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Title: Cottontail Rabbits in Relation to Trees and Farm Crops
       Farmers' Bulletin 702

Author: D. Lantz

Release Date: November 25, 2010 [EBook #34446]

Language: English

Character set encoding: ISO-8859-1


Produced by Larry B. Harrison, Josephine Paolucci and the
Online Distributed Proofreading Team at

[Pg 1]



Washington, D. C.   702   January 17, 1916

Contribution from the Bureau of Biological Survey, Henry W. Henshaw, Chief.


By D. E. Lantz, Assistant Biologist.



Introduction 1

Habits of cottontail rabbits 2

Protection of rabbits 3

Means of repressing rabbits 5
Natural enemies 5
Hunting 6
Trapping 6
Poisoning 9
Bacterial diseases 10

Protection of crops from rabbits 10
Rabbit-proof fences 10

Tree protection 10
Washes 10
Mechanical contrivances 11
Other means 12

Note.—This bulletin discusses the distribution and habits of cottontail rabbits and methods of controlling their ravages on trees and cultivated crops by means of trapping, poisoning, and supplying safeguards. For general distribution.


Among the serious pests in orchards and tree plantations are the several native species of rabbits. These animals do considerable damage to garden truck and other farm crops also, especially on lands recently opened to cultivation. North American rabbits belong to two general classes easily distinguished by their size and habits.

The larger forms[1] include the arctic and varying hares, or snowshoe rabbits, and the jack rabbits, and are found throughout nearly all of Alaska and Canada and in all the States west of the Mississippi except Arkansas and Louisiana. East of the Mississippi they inhabit the northern parts of Minnesota, Wisconsin, and Michigan, most of New York and New England, and southward in the Appalachian Mountains, parts of Pennsylvania, Maryland, and Virginia.

[1] Genus Lepus.

The smaller forms,[2] generally called "cottontail rabbits," occur in every State, but are absent from the greater part of Maine, the[Pg 2] northern parts of New Hampshire, Vermont, New York, Michigan, Wisconsin, and Minnesota, and from the western parts of Washington and Oregon. In recent years they have extended their range northward in the New England States, New York, and portions of the West, and have invaded and occupied a considerable part of the Province of Ontario. In habits they differ materially from the larger rabbits. They live in copses and thickets more than in open fields. The young are born blind, naked, and helpless, while those of the larger rabbits have the eyes open, are partially furred, and active when born.

[2] Genus Sylvilagus.

Rabbits of both genera, however, feed exclusively on vegetation, and are at times harmful to crops and especially to trees. Because of their size and great abundance in parts of their range, jack rabbits are by far the most destructive, but, except in a few places where they have been introduced, none are found east of the Mississippi. Epizootics (diseases which attack many animals at the same time) are an effectual natural check, and after such attack occurs, jack rabbits are usually so reduced in numbers that they are not troublesome again for several years.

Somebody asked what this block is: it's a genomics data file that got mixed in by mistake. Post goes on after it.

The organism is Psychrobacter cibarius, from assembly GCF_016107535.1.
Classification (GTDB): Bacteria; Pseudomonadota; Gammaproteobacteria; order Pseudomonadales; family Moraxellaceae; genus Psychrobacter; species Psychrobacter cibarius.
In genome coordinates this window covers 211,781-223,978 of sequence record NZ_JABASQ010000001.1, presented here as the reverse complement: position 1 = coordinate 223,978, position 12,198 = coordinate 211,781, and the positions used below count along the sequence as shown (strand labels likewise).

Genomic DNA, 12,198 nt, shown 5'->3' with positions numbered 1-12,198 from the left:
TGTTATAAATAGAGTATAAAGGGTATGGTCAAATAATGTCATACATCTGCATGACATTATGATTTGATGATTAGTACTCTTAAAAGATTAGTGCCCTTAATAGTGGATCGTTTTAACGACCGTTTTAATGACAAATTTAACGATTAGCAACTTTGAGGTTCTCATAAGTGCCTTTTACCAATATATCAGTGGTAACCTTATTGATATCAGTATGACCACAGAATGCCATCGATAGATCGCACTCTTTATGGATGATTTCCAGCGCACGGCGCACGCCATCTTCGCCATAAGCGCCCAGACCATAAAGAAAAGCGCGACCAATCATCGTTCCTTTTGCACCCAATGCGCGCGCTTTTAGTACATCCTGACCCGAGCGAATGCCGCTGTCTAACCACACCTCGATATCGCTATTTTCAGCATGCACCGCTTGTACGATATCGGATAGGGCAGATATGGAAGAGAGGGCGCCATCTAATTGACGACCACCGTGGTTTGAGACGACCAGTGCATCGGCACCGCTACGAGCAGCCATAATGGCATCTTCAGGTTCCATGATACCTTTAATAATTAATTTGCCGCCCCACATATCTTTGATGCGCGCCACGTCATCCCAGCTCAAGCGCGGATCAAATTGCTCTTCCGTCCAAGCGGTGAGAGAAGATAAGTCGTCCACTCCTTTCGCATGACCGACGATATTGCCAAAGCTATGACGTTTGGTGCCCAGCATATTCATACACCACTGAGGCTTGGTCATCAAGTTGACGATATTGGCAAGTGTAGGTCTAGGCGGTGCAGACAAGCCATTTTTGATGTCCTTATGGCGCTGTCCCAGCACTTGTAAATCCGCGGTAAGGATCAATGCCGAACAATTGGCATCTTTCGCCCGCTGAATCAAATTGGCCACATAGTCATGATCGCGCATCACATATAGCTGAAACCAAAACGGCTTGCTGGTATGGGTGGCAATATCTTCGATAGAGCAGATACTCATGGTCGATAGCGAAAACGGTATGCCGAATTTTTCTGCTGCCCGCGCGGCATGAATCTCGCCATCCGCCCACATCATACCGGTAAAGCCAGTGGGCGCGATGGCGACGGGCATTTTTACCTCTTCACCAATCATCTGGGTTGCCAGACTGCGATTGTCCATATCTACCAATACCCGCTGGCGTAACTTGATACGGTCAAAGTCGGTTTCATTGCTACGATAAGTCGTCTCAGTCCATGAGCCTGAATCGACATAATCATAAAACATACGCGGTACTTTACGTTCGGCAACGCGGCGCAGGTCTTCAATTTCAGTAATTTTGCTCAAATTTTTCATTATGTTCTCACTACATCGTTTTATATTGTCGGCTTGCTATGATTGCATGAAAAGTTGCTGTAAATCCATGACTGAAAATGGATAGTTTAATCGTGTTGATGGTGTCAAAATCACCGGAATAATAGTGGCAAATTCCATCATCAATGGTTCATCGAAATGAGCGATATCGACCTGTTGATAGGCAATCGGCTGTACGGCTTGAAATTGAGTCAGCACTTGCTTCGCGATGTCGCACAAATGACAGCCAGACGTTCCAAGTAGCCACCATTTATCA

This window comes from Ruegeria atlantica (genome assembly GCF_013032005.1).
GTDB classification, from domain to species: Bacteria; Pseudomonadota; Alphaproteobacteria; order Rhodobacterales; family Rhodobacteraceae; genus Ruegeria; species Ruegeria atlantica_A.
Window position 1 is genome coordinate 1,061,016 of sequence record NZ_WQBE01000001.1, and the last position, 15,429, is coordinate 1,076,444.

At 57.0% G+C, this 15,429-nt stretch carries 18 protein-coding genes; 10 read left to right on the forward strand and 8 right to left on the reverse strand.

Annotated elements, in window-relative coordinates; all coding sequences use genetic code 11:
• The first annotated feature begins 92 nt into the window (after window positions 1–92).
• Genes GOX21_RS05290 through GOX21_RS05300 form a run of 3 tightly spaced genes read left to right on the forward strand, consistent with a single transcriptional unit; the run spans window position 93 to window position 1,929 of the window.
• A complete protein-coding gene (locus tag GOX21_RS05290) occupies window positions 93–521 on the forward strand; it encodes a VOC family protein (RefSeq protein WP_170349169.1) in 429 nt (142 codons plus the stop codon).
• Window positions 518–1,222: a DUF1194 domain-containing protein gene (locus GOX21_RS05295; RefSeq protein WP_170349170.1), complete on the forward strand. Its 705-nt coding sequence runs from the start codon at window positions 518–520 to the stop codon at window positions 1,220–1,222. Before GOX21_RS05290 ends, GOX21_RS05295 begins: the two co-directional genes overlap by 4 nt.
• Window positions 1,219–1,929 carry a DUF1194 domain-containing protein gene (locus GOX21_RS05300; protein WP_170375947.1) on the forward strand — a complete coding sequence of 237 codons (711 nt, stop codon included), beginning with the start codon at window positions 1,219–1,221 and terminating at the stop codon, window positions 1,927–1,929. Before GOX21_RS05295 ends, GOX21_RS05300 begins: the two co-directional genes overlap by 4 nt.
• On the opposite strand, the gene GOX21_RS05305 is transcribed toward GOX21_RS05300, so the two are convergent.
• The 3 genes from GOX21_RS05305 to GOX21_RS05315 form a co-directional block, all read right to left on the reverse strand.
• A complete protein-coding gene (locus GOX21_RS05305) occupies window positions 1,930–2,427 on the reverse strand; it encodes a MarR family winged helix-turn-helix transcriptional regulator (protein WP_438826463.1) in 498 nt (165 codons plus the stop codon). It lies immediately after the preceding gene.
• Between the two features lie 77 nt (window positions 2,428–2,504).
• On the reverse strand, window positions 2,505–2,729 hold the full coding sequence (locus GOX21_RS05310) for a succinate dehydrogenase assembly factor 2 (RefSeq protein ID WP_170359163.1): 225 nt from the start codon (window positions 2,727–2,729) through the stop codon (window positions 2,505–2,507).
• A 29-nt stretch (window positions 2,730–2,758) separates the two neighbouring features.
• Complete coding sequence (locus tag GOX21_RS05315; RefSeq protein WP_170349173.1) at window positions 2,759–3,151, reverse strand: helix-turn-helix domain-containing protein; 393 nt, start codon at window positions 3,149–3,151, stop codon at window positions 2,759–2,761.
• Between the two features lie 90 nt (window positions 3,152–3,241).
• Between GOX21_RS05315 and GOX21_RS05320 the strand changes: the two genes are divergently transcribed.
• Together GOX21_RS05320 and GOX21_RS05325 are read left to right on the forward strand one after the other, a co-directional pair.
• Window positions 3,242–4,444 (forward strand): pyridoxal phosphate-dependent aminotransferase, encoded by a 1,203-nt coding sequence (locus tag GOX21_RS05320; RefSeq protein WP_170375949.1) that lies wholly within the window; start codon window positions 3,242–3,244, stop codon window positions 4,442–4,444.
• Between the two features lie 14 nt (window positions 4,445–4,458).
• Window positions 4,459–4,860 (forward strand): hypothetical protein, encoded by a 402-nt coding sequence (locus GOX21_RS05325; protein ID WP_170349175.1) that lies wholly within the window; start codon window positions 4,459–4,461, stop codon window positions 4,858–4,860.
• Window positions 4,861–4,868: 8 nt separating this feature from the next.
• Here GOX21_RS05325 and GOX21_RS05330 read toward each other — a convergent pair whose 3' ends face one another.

Traps and other devices that are effective with cottontail rabbits do not always succeed with jack rabbits. The recommendations contained in this bulletin will, therefore, apply only to cottontail rabbits, but they may suggest methods that, with modifications, may be used against the larger forms.


Cottontail rabbits (fig. 1) are so well known that little need be said of their habits. They breed several times each year during the warmer months, the litters averaging five or six young. The nest is usually placed in a hollow or depression of the ground, often in open fields or meadows. It is composed of dead grass and warmly lined with fur which the female pulls from her own body. The male rabbit takes no part in caring for the young, and the female weans them as soon as they are able to leave the nest. These animals breed so rapidly that in spite of many natural enemies, and of the fact that they are hunted for human food, they often become numerous enough to inflict serious losses on farmers and fruit growers in many parts of the United States (fig. 2).

Cottontail rabbits eat all sorts of herbage—leaves, stems, flowers, and seeds of herbaceous plants and grasses—and leaves, buds, bark, and fruits of woody plants or trees. They usually prefer the most succulent foods, as young shoots, tender garden vegetables, clover, alfalfa, and fallen ripe fruits; but they exhibit also a remarkable[Pg 3] delicacy of taste in their selection of certain varieties of cultivated plants and in their neglect of others of the same species. Prof. C. V. Piper reports that in Oregon rabbits ate Arabian alfalfa down to the ground, while they did little or no damage to other varieties grown in surrounding plats. Prof. C. A. Mooers, of the Tennessee Agricultural Experiment Station, reports similar observations in regard to their taste for soy beans, stating that they greatly relish the mammoth yellow variety and that it is practically the only one that suffers from their depredations. When favorite foods are absent rabbits resort to whatever is available. It is during summer droughts or when deep snows cut off ordinary supplies that the animals attack the bark of growing trees or shrubs.